Wednesday, March 23, 2022

Neon Gods (Dark Olympus, #1) by Katee Robert
🎧 Narrated by Zara Hampton-Brown & Alex Moorcock

Synopsis (via Goodreads): He was supposed to be a myth.
But from the moment I crossed the River Styx and fell under his dark spell... he was, quite simply, mine.

Society darling Persephone Dimitriou plans to flee the ultra-modern city of Olympus and start over far from the backstabbing politics of the Thirteen Houses. But all that’s ripped away when her mother ambushes her with an engagement to Zeus, the dangerous power behind their glittering city’s dark facade.

With no options left, Persephone flees to the forbidden undercity and makes a devil’s bargain with a man she once believed a myth... a man who awakens her to a world she never knew existed.

Hades has spent his life in the shadows, and he has no intention of stepping into the light. But when he finds that Persephone can offer a little slice of the revenge he’s spent years craving, it’s all the excuse he needs to help her—for a price. Yet every breathless night spent tangled together has given Hades a taste for Persephone, and he’ll go to war with Olympus itself to keep her close…

A modern retelling of Hades and Persephone that’s as sinful as it is sweet.

Neon Gods was ridiculously spicy! I can't remember the last time I was so turned on by a book. Hades was mouthwateringly hot, and Persephone was his equal in every way. She might not have been familiar with his particular tastes at the start of the book, but she was an enthusiastic participant. She managed to seduce the "Boogeyman" simply by being herself around him, and he was all too happy to act out her darkest fantasies. 

Normally, a gruff and overprotective love interest irks me, but it really worked for this book. I enjoyed how Hades put Persephone's needs before his own, and how he would periodically pick her up and carry her around. He was doing it to keep her from hurting herself, and I adored him for it. He may have been growly and rough around the edges, but it was always about consent for him. He always checked on how she was doing, asked her if she was sure about certain things, and even made judgement calls based on how she was acting. If she seemed nervous or tense, he dropped everything and immediately changed their plans to something she'd be more comfortable with.

I loved that they actually discussed condoms, being tested, birth control, etc. It was very realistic and responsible. I also liked that the author chose to use normal words like pussy and clit. Normally, books go to great lengths to make a person's body parts sound like anything other than what they are. There was no "bundle of nerves" or "long, hard shaft," but characters simply naming parts of themselves.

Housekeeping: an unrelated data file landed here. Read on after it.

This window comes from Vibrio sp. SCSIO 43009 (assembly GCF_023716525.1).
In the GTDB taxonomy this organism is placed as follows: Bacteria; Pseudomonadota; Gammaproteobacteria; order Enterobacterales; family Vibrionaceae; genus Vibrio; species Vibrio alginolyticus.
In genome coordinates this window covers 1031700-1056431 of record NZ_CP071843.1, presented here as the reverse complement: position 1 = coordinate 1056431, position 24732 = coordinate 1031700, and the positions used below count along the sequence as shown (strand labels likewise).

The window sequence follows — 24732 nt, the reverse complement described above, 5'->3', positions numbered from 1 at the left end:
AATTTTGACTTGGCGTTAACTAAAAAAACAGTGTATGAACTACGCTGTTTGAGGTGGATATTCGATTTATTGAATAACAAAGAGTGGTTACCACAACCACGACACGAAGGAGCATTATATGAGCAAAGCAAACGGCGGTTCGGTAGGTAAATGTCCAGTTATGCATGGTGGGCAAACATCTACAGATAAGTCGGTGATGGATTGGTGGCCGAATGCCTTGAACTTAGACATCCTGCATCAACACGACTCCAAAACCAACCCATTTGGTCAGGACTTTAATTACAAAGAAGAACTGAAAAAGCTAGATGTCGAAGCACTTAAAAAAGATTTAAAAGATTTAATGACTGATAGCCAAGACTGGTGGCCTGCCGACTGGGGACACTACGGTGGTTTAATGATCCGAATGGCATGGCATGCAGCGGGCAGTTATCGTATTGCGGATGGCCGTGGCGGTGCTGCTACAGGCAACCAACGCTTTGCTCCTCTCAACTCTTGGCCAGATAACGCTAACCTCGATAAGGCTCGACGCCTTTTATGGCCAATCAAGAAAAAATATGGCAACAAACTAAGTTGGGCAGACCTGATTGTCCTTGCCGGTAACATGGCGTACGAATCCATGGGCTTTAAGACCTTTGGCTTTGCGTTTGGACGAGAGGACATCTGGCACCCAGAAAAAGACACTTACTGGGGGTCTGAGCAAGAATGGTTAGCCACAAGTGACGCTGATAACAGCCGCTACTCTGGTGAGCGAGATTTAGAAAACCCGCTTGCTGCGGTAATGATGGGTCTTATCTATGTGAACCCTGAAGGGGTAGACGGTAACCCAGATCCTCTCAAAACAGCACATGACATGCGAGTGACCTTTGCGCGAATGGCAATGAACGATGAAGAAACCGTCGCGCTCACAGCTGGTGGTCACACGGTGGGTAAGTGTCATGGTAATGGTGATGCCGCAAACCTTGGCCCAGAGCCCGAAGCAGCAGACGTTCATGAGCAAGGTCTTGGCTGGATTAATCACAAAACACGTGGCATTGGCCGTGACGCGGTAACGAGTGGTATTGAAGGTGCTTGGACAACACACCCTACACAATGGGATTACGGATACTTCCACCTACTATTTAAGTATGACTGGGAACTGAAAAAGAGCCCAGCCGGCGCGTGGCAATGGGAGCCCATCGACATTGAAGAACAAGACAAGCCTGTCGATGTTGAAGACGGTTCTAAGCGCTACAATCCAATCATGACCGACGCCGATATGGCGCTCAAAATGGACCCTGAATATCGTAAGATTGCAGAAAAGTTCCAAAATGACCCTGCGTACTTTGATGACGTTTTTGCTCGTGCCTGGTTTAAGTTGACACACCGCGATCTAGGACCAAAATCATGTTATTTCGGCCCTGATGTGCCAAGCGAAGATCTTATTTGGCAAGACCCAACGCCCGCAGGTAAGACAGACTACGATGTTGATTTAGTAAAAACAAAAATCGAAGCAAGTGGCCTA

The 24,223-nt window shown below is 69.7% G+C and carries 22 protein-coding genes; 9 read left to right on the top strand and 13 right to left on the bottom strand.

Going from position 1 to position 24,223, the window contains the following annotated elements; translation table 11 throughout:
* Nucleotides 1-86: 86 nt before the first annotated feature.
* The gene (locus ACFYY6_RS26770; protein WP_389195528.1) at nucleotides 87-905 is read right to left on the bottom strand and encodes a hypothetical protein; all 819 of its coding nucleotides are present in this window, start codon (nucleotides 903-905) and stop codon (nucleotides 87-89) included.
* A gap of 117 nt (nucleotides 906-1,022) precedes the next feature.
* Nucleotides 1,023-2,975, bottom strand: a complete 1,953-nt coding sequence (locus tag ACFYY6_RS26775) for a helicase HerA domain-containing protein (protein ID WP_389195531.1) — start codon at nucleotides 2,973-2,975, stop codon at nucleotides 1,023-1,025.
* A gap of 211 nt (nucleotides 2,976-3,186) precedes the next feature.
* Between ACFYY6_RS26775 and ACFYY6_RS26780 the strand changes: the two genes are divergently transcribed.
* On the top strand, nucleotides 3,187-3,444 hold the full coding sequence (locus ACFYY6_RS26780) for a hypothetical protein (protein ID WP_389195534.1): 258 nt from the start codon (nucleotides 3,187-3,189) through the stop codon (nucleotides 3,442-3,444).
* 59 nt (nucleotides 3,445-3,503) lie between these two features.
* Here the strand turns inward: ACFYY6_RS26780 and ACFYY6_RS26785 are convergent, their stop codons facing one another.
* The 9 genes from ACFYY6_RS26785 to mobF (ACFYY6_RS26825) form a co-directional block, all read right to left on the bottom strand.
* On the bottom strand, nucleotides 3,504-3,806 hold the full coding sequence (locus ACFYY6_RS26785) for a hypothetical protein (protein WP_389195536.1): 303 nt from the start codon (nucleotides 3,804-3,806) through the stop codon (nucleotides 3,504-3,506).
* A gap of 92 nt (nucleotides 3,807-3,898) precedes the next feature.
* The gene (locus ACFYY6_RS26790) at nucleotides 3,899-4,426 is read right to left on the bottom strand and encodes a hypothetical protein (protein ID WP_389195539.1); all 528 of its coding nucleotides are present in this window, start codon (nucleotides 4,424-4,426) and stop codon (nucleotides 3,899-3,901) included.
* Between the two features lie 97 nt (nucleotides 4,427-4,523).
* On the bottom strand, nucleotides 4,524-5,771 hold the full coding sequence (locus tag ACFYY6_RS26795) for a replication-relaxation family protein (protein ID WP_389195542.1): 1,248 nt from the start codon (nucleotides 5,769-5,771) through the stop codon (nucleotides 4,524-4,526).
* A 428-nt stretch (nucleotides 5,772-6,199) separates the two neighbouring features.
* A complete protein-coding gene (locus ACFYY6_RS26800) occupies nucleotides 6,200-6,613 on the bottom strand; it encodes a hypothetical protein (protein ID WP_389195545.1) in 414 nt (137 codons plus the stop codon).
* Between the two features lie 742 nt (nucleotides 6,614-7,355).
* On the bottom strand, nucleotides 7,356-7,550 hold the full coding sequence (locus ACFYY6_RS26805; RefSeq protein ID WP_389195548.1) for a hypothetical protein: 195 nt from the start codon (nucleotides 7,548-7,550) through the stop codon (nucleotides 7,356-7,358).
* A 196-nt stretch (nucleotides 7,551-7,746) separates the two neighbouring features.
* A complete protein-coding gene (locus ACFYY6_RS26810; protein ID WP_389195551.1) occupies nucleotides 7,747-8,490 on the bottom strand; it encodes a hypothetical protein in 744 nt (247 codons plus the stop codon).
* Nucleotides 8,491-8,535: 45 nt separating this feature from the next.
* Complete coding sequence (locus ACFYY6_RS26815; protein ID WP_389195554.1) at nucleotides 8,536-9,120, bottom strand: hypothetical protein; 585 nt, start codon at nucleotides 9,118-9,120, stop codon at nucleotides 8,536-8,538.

The narrators were fantastic! Although, Alex Moorock? Really? I have a hard time believing that's his real name, which means he chose it for this profession. Dork.

My one issue with this book was it's believability. I wanted more clarity about the world they lived in, and how their namesakes played a role in the story. Apparently, the thirteen all took positions that are reflective of the Greek Gods we're familiar with, which means they were other people entirely before climbing the social ladder in Olympus. If that's the case, who were they before becoming the elite force that rules the city? The legacy titles are inherited, but they too had to have other names before Zeus, Hades, and Poseidon. Demeter wasn't always Demeter, so did she just conveniently have four daughters with the right names, or did Persephone and her sisters adopt new names when their mother moved up in the world? I really wish all of that had been explained a little more, and really think it would have helped my overall enjoyment of the book. 

Regardless, it's definitely a series I plan on continuing. I can't wait to see what Robert has in store for us next! (★★★★☆)


  1. I may have to bookmark this. I think I might like it.

  2. Replies
    1. I highly recommend the audio! I'm currently listening to the second book in the series.


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